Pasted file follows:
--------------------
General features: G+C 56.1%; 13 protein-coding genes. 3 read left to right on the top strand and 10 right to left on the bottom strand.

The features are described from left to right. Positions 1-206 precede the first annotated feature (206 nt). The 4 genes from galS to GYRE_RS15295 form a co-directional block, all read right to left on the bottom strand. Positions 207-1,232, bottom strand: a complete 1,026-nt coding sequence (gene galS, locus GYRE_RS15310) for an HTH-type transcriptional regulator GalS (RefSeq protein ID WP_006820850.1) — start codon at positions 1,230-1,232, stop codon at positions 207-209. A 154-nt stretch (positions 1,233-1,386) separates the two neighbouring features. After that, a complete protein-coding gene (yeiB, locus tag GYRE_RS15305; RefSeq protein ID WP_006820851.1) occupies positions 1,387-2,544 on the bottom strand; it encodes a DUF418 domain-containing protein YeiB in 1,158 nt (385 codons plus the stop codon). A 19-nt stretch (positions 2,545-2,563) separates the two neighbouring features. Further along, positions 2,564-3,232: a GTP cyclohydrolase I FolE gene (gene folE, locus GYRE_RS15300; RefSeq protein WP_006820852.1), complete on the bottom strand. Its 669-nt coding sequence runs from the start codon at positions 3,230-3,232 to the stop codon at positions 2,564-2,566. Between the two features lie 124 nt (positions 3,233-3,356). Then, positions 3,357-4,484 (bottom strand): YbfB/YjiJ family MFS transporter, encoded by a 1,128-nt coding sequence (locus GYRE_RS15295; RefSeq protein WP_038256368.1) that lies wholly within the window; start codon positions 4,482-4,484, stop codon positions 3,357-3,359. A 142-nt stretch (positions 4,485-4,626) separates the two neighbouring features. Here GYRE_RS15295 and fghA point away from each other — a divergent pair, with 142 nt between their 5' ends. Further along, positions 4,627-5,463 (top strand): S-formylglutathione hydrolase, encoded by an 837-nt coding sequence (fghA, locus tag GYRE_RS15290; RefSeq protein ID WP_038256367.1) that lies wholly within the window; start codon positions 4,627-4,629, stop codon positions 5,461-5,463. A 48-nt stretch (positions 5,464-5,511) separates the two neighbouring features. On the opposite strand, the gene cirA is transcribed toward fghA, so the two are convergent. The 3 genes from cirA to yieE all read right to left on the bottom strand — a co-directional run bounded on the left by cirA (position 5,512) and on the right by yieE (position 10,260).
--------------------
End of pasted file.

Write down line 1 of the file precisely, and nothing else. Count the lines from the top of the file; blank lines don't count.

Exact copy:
General features: G+C 56.1%; 13 protein-coding genes. 3 read left to right on the top strand and 10 right to left on the bottom strand.